Isakson Files "Disapproval Resolution' to Stop Rule Designed to Ease Path to Unionization
U.S. Senator Johnny Isakson, R-Ga., today introduced a "disapproval resolution" seeking to stop the National Mediation Board from overturning 75 years of precedent to make it easier for airline and railway employees to unionize.
"The National Mediation Board simply does not have the legal authority to make such a radical change without Congressional authorization. With this rule change, a union could be permanently recognized without a majority of employees having ever supported representation," Isakson said. "I will not stand by and let this administration compromise fairness to grant favors to labor unions. I will do everything in my power to stop this backdoor attempt to shift the balance between labor and management."
Upon introduction, a disapproval resolution is referred to the committee of jurisdiction, which in this case will be the Senate Committee on Health, Education, Labor and Pensions. If the committee does not favorably report the resolution, it may be discharged upon petition by 30 Senators. Once a disapproval resolution is placed on the Senate calendar, it is then subject to expedited consideration on the Senate floor, and not subject to filibuster. If passed by the Senate, the resolution still must clear the U.S. House and be signed by the President before it could go into effect.
Isakson immediately picked up 25 co-sponsors for the disapproval resolution.
The National Mediation Board's final rule change, which was issued on May 10, would affect companies under the jurisdiction of the Railway Labor Act by allowing union elections to be decided by only a majority of workers who cast ballots, reducing the number of votes it takes for a union to win. Since the creation of the National Mediation Board in 1934, the rule had been that employees who did not vote on whether to create a union had been counted as "no" votes. Under this previous "majority rule" procedure, a union could only be approved if a full majority of all employees voted to do so.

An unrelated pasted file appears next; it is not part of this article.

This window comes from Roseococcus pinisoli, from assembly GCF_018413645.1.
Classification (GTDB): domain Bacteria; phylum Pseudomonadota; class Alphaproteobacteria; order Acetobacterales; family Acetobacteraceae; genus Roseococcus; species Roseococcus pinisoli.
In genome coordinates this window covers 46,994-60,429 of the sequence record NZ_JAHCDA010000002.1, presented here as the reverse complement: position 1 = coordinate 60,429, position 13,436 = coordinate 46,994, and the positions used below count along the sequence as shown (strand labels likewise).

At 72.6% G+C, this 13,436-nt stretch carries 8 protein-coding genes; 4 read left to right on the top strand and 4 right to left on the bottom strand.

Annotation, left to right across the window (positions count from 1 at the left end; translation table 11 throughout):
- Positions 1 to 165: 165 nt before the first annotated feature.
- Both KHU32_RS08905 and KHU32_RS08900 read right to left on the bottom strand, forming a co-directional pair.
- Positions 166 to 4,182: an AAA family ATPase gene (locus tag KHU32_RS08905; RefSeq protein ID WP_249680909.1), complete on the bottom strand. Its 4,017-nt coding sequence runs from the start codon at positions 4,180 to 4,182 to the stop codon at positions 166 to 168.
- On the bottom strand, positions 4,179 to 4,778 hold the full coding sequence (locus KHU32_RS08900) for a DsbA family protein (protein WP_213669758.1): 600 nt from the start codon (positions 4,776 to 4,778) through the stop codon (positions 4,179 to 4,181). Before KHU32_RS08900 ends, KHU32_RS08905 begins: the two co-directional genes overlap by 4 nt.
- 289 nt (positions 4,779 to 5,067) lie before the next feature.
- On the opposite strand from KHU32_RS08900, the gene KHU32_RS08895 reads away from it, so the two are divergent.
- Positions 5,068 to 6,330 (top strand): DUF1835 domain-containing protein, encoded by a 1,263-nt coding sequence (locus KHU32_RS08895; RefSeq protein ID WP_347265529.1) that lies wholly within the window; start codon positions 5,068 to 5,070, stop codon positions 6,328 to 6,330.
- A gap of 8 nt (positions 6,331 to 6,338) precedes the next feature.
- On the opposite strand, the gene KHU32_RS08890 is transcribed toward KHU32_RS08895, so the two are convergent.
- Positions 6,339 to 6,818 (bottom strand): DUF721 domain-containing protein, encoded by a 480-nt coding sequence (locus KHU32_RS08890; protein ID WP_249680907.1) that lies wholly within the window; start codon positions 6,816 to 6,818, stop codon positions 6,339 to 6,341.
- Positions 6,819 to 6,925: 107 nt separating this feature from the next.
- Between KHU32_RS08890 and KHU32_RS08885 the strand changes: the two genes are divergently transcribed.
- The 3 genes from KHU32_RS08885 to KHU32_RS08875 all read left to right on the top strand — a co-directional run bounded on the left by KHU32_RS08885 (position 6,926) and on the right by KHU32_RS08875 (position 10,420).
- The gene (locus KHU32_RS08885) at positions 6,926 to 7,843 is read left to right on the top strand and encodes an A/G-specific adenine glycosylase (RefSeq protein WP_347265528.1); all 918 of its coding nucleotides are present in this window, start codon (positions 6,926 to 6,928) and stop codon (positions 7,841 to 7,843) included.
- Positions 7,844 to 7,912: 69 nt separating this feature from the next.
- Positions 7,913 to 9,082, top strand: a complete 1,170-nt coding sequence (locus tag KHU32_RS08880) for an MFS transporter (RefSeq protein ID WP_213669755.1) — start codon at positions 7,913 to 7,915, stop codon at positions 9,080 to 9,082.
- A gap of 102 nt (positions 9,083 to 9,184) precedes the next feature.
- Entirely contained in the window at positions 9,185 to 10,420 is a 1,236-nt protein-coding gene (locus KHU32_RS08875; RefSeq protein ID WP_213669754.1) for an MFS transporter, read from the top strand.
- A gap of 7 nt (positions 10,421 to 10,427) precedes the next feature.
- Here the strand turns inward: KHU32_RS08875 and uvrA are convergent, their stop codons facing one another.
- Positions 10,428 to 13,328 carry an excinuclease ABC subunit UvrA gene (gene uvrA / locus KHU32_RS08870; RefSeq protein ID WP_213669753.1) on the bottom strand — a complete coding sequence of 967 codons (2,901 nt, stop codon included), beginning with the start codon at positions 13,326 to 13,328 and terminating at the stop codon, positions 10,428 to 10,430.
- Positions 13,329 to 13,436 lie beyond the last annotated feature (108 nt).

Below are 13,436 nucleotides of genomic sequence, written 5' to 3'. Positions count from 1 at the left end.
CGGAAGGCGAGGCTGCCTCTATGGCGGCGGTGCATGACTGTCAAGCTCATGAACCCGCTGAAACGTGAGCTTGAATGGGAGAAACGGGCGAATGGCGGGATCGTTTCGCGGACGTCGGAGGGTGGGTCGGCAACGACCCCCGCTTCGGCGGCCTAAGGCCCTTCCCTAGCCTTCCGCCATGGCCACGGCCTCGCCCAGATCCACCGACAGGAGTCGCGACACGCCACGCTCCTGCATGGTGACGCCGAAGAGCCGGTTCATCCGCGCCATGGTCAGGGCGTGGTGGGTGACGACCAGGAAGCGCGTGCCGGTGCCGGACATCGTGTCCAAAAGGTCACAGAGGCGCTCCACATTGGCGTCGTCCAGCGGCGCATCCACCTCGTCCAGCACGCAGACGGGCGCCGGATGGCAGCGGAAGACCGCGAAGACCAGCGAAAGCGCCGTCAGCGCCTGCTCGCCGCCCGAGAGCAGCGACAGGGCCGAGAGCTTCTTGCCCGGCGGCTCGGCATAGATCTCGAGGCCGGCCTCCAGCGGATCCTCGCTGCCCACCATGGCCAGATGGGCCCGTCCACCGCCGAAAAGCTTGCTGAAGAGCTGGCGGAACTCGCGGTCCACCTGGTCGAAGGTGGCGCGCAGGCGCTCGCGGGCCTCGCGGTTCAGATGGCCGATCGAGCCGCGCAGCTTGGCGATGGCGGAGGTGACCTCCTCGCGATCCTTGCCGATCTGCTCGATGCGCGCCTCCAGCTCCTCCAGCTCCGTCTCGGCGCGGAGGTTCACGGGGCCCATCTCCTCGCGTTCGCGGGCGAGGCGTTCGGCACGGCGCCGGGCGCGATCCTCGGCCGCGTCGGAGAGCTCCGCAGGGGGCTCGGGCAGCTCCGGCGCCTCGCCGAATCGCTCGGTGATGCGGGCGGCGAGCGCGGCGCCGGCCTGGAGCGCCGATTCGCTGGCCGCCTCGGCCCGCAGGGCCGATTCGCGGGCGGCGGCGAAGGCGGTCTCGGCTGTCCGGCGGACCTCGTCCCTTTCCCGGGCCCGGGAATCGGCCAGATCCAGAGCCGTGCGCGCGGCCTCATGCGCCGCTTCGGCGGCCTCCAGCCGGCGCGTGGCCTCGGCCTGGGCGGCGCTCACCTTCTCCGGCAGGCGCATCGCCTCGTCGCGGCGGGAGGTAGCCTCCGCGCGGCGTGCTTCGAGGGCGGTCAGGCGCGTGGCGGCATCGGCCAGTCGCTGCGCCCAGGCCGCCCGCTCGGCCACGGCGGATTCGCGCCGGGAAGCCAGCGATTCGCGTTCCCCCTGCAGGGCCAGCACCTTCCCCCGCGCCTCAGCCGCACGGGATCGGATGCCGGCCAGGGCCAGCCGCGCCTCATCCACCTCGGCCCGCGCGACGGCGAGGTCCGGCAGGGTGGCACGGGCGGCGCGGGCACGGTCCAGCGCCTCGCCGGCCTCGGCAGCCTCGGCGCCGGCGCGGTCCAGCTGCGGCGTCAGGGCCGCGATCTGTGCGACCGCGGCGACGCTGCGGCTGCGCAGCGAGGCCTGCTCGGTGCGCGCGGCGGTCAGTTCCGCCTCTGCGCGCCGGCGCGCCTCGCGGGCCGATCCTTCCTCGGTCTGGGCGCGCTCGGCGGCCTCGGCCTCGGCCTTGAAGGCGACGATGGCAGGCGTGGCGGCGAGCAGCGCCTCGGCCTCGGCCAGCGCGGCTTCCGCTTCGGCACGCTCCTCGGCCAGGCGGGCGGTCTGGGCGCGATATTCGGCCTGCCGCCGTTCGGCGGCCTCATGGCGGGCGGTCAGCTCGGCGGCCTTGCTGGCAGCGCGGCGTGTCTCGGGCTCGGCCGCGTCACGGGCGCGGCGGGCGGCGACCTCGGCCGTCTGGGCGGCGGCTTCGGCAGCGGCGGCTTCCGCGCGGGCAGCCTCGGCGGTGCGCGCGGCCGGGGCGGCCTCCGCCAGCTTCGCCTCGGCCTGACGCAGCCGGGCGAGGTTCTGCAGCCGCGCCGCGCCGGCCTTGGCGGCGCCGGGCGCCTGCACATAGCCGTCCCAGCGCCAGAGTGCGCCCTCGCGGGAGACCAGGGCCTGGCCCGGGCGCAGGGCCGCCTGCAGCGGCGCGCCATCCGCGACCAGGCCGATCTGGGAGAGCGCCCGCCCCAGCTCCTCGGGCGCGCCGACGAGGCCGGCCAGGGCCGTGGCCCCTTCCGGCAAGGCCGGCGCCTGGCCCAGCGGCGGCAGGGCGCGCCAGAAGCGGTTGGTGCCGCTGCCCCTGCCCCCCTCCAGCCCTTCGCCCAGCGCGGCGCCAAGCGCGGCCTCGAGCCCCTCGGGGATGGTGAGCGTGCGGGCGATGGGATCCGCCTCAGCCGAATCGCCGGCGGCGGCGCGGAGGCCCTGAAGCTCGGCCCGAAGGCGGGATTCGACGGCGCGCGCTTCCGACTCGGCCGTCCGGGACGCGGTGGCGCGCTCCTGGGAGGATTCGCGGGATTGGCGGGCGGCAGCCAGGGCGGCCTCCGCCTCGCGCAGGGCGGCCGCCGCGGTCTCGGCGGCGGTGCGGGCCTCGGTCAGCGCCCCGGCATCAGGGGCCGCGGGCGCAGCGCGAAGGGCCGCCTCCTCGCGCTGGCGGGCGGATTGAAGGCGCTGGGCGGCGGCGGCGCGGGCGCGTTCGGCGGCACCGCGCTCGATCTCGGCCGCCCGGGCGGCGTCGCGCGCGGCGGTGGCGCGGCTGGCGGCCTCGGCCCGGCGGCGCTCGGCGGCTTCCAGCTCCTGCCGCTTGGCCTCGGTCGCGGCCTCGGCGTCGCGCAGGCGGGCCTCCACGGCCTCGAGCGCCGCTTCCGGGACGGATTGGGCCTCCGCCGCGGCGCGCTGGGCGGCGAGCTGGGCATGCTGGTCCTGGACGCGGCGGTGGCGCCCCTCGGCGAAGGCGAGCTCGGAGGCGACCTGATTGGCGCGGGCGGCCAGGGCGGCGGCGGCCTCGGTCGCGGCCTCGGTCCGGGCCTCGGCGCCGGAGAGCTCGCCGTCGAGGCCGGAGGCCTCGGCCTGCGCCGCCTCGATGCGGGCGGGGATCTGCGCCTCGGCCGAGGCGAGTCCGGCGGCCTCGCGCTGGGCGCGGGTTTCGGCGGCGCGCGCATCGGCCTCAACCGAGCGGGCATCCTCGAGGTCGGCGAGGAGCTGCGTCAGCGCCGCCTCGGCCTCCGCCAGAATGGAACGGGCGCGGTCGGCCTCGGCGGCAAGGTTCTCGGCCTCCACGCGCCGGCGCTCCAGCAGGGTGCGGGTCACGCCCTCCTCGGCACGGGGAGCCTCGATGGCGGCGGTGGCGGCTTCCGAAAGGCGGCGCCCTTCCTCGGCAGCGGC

Isakson believes the National Mediation Board does not have the authority to change this election procedure without Congressional authorization. The Supreme Court has upheld the "majority rule" twice, and the National Mediation Board previously rejected requests to change it four times under both Democratic and Republican administrations.
The AFL-CIO requested the rule change in a Sept. 2, 2009, letter to the National Mediation Board. Isakson, along with seven of his Senate colleagues, filed official comments on the rule change with the National Mediation Board on Jan. 4, 2010, urging the board to reject the changes proposed by the AFL-CIO and claiming that the "integrity of the Board's rulemaking process has been compromised."